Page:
D. Ethics, Equity, and Responsibility

Design and Systems

We live in a global society that is increasingly dependent on technology. In the drive to satisfy human needs and wants, people have developed and improved ways to communicate, move people and goods, build structures, make products, enhance ideas, cure diseases, use energy, and provide nutritious and safe food and water as well as numerous other innovations. Technological development has resulted in a vast network of products and systems—often called "the designed world"—that is constantly changing. The study of engineering design and systems is the study of the world in which all humans live and which all students will shape by the decisions they make as workers, consumers, and citizens.

Because students live in a complex technological world, they face decisions every day that involve technology. Some of these are simple choices, such as deciding whether to use paper, plastic, or reusable bags for groceries or choosing which form of entertainment to enjoy, and others are more far-reaching and complex, such as which type of job to choose or what sort of medical treatment to select. How well students are prepared to make those choices depends in part on their understanding of technology. Essential knowledge and skills in this area of technology and engineering literacy are divided into four subareas:

  1. Nature of Technology
  2. Engineering Design;
  3. Systems Thinking; and
  4. Maintenance and Troubleshooting.

Understanding the Nature of Technology requires that one take a broad view. Simply put, technology satisfies the basic human needs for food and water, protection from the elements, health, energy, improved transportation, better and cheaper products, and improved communication. Students are expected to understand that the laws of nature provide limits on the types of technologies that can be developed. No one can create a perpetual motion machine, for example, as machines always require more energy input than they provide as useful output.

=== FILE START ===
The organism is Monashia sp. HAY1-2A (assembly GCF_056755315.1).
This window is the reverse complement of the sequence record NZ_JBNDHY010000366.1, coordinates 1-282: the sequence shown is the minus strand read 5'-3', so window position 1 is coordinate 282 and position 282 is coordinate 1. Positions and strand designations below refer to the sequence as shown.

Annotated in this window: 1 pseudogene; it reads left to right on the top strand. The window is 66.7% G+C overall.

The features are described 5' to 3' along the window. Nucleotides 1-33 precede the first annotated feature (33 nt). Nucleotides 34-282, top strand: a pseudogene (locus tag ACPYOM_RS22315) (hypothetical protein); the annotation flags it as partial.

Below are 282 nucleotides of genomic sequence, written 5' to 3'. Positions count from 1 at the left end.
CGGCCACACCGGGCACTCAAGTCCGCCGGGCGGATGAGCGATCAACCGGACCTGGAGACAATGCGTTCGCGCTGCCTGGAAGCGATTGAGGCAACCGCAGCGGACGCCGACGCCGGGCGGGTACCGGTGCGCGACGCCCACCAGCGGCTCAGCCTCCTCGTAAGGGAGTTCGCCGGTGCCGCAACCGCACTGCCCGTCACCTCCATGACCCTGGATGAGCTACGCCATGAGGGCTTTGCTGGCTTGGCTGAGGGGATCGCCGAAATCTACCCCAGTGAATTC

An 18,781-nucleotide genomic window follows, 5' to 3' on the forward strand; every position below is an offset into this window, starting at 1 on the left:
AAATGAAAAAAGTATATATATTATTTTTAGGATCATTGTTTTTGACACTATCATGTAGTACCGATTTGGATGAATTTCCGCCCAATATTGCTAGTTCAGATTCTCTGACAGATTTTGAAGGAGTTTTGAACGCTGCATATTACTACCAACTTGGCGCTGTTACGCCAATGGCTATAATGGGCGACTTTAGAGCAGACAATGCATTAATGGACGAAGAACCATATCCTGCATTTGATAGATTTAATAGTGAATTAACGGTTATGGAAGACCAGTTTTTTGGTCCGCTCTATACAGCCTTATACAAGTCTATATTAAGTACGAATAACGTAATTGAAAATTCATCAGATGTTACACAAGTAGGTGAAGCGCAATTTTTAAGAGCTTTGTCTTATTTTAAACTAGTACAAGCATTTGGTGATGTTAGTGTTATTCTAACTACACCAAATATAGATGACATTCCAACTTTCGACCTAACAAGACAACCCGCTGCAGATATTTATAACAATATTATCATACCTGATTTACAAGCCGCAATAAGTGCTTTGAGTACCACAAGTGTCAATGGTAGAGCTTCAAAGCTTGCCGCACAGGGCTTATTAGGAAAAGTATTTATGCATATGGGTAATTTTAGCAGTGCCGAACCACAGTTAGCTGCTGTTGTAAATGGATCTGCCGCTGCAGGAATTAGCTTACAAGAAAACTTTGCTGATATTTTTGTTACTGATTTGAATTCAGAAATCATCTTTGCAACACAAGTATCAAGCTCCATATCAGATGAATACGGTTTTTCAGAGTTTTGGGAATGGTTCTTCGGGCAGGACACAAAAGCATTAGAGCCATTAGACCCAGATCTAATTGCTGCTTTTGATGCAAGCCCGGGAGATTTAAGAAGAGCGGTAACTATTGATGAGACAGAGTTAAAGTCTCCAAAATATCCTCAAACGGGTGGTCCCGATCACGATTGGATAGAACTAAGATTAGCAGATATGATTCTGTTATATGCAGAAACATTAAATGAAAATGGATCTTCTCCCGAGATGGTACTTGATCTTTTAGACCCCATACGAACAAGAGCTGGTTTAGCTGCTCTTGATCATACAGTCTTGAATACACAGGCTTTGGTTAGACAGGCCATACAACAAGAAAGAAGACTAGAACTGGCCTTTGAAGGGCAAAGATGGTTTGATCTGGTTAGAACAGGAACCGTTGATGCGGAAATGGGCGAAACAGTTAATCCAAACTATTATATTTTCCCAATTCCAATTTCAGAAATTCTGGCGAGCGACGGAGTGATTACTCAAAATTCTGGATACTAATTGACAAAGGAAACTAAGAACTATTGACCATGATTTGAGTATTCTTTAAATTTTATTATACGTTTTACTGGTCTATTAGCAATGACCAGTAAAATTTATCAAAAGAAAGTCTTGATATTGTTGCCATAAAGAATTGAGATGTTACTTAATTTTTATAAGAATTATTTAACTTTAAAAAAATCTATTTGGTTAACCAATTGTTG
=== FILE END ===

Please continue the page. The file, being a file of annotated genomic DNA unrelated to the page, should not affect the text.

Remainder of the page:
Students are also expected to distinguish between science, technology, and engineering, and to recognize that science enables improvements in technology, while technological improvements created by engineers often lead to advances in science. Students should also recognize that some problems can be solved through behavioral rather than physical changes, for example, by encouraging the use of carpools to relieve traffic congestion rather than constructing additional highway lanes.

Engineering Design is an iterative and systematic approach to creating solutions to a broad variety of problems to meet people's needs and desires. The process of design includes defining problems in terms of criteria and constraints; researching and generating ideas; selecting between or among alternatives; making drawings, models, and prototypes; optimizing, testing, evaluating the design, and redesigning if needed; and, eventually, communicating the results.

Systems Thinking concerns the capability to identify the components, goals, and processes of systems. It also entails an understanding of such systems principles as feedback and control and also the ability to use simulations or other tools to predict the behavior of systems.

Maintenance and Troubleshooting are how most people encounter technology on a daily basis—by troubleshooting technologies that malfunction and by maintaining tools and systems so they do not break down. The better a person understands the way something works, the easier it is to maintain it and to track down problems when they arise.

Each of the above sub-areas relates to one of the broad categories included in the ITEEA Standards for Technological Literacy. A table illustrating these connections is presented in appendix F.